Alexander’s Charity Ball 2012 #charitytuesday

I am really quite humbled and proud to run this incredibly moving #charitytuesday guest post. Please read and then RT and spread the word that amazing items are needed for the auction at the 2012 ball.

Let me introduce you to an incredibly brave lady called Nicola

Hi I’m Nicola 31 and a busy wife married to Ian and manic mother to 5 wonderful boys Thomas, Jack, Harrison, Alexander and Joseph.  Our lives were turned upside down and inside out when on the 9th February 2007 the unthinkable happened and our fourth born Alexander Robert was the victim of Cot Death.

Our story starts really on the 24th September 2005 when I gave birth to Twin Boys, Harrison and the youngest by 7 minutes, they told me I had time for a cuppa after Harrison but they lied… Alexander.  He was in a rush to meet us, so much so that he spent 4 days in the Special Care Baby Unit being tube fed as he was so ‘shocked’ by the birth.

8 days later we came home with our new tiny bundles and settled into a routine of feeding, changing and sleeping.  Life with twins was hard but aren’t all newborns?  As with all babies the pleasure and joy was overwhelming and I was immensely proud to walk anywhere with my double pushchair even though it did take me twice as long due to the admiring glances and chats with well meaning strangers, who incidentally all have a twin story.

As time went on our routines settled and our boys were amazingly chilled, I have to say that they did egg each other on in most things, with Alexander being the instigator in all things naughty, you know the usual stuff like hiding the sky card, stuffing things into the DVD player, pressing buttons etc etc.

Harrison is left (standing up), Alexander on the right 

Although the youngest of the two Alexander was the first to crawl about and climb the stairs showing Harrison that it was much more fun to be on the move and hide from Mummy when she wasn’t looking.  Mornings for us although busy were the greatest time, before the hustle and bustle of big brothers and parents getting involved they would stand in their cots and make each other giggle by bouncing down onto their bottoms, we could hear them through the baby monitor, these are the memories I treasure.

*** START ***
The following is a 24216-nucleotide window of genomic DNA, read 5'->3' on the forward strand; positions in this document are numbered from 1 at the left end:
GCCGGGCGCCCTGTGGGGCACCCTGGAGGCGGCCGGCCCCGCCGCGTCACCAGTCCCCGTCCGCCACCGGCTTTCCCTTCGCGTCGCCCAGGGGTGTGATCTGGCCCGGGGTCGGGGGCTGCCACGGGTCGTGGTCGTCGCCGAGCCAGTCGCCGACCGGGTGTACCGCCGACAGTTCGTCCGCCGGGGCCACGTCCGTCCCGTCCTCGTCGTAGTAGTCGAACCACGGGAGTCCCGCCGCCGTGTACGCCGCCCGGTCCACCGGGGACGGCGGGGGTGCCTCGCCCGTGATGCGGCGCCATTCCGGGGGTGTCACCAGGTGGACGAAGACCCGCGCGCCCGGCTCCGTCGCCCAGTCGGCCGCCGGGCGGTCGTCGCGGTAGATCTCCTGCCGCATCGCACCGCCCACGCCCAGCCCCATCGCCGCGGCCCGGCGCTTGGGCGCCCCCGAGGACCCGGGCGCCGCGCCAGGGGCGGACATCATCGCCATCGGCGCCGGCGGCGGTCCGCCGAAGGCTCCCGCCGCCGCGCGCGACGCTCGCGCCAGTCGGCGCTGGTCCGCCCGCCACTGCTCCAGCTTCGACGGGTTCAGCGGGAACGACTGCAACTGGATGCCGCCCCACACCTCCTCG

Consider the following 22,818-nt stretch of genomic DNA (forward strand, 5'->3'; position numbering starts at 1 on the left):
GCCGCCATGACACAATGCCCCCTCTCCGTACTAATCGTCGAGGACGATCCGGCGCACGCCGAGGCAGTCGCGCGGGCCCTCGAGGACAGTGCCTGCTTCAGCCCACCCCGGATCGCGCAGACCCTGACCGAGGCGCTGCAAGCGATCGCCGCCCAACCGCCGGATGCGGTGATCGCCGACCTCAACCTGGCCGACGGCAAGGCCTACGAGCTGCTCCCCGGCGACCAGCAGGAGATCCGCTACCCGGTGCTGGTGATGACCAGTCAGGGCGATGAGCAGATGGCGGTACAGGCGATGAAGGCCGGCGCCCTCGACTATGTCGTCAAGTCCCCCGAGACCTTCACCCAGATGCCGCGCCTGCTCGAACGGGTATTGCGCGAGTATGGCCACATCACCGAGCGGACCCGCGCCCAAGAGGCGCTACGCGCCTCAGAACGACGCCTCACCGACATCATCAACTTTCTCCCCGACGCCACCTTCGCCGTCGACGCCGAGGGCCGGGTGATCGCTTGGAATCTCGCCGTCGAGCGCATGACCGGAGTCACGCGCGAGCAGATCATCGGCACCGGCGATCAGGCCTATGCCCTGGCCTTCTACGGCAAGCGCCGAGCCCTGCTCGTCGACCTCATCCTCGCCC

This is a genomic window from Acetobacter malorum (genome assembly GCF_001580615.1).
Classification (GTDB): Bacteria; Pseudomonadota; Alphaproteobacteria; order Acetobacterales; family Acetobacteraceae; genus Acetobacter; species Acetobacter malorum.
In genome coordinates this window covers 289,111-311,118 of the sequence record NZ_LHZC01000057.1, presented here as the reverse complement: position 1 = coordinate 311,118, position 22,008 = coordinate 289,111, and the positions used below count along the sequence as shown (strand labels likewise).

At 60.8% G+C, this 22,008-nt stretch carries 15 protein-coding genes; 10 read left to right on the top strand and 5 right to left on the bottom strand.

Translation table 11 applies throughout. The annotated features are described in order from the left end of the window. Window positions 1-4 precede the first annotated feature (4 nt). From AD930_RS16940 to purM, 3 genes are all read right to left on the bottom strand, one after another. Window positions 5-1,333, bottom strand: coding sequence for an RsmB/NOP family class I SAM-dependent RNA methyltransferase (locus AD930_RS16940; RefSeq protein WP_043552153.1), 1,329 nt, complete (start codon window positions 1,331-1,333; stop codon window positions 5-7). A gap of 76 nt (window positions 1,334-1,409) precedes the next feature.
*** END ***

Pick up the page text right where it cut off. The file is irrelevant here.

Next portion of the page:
Friday 9th February was like every other morning I try and think whether there were any signs of impending doom but Ian had woken and got ready for work as normal, Harrison had been a little grizzly in the night so had ended up in with us and because Alexander’s sleep had been interrupted by him we decided to let him have a lie in!

For some time after his death I hated myself for getting on with our routine, getting a shower and getting dressed all the while my baby was lying lifeless in his cot all alone.

Opening the door of their room I immediately knew that something was wrong, there wasn’t the usual reaction from him when the door opened and from there I went into autopilot.  I scooped him out from the cot, rang an ambulance, ushered my other boys downstairs, rang Ian who was on his way to work and then rang my parents in law all whilst attempting to resuscitate my baby.

I tried to remain positive especially talking to Ian who had to make his way back up the M1 to come home, but my cheeky, full of beans little boy was gone and in my heart of hearts I knew there was nothing that could be done.

We were treated fantastically by the paramedics, doctors, nurses and police, I never once felt under suspicion even though there are routines and procedures to be carried out in the event of a sudden death.  This is all down to The Foundation for the Study of Infant Deaths (FSID) since 2000 they have been running a campaign for improved responses when a baby dies to ensure a thorough investigation and that the needs of the family are met in a sensitive and appropriate manner.  I suppose this prevents miscarriages of justice as have happened previously.